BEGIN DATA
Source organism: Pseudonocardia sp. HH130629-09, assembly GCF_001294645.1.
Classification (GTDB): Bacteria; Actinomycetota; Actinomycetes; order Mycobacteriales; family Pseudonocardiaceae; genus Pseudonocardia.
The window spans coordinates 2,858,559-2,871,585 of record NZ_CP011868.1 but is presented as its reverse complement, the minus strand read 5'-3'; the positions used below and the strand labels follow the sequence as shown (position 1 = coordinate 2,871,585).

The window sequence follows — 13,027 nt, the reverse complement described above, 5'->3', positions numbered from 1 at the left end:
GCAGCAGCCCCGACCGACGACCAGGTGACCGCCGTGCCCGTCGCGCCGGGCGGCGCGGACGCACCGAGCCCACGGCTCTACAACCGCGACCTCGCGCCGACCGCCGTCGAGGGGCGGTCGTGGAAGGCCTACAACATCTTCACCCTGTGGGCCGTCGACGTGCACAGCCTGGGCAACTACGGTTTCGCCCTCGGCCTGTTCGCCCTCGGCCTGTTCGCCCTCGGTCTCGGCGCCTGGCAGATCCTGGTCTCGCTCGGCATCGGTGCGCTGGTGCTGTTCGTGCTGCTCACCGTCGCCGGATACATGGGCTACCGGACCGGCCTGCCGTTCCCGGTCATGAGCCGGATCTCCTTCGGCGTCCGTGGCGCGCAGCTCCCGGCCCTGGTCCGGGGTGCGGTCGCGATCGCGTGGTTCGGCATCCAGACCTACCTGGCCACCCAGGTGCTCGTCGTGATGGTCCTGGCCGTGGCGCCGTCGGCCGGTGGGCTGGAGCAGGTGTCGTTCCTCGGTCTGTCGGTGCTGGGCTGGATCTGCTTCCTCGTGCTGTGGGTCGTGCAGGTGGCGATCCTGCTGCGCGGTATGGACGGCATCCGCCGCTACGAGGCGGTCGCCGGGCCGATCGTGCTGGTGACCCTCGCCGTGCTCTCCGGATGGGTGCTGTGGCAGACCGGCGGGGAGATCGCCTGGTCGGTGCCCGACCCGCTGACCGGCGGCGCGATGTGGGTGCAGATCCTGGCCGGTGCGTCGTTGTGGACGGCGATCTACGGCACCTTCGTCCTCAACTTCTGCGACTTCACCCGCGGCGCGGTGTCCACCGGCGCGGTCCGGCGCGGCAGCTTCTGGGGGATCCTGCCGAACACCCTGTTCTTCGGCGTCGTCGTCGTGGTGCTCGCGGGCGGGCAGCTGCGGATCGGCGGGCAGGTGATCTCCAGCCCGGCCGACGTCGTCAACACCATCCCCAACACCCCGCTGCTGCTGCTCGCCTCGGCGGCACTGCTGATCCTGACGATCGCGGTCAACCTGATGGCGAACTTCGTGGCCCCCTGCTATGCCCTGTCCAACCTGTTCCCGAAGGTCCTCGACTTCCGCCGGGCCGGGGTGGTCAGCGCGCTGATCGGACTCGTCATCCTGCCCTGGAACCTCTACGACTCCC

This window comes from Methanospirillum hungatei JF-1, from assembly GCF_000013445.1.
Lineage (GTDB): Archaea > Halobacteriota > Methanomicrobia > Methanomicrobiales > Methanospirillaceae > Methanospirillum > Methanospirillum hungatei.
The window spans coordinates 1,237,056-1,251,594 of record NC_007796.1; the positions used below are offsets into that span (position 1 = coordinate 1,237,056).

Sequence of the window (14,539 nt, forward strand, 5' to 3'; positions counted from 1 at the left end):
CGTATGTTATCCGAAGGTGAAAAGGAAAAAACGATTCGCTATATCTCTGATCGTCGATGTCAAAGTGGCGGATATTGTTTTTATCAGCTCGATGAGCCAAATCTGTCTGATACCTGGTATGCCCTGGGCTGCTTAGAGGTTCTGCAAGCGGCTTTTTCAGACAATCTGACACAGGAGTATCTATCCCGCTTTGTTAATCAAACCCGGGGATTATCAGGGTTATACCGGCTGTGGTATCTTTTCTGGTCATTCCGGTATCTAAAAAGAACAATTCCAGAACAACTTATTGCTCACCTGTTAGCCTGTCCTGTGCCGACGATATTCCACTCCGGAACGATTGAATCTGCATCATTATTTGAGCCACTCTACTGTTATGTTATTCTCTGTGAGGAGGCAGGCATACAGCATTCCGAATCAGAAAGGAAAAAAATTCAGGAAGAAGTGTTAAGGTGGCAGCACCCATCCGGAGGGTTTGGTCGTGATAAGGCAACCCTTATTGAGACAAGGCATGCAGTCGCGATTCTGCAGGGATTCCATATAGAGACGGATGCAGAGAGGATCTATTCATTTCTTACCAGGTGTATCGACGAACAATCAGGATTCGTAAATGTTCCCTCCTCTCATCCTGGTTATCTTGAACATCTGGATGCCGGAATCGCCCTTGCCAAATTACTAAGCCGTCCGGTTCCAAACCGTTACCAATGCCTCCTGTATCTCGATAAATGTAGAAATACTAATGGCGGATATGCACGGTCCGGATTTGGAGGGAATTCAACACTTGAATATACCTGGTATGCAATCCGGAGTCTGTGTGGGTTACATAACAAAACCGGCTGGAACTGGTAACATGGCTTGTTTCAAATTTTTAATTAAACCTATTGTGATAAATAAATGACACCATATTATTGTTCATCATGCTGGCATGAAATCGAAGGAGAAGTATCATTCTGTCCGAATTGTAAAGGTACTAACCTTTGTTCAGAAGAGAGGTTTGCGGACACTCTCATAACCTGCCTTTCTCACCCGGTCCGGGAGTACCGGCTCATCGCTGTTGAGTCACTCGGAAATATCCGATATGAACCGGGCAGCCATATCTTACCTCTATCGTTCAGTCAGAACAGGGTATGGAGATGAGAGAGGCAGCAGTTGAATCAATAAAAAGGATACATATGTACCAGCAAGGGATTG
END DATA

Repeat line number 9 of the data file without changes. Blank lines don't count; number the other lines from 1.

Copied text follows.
Sequence of the window (14,539 nt, forward strand, 5' to 3'; positions counted from 1 at the left end):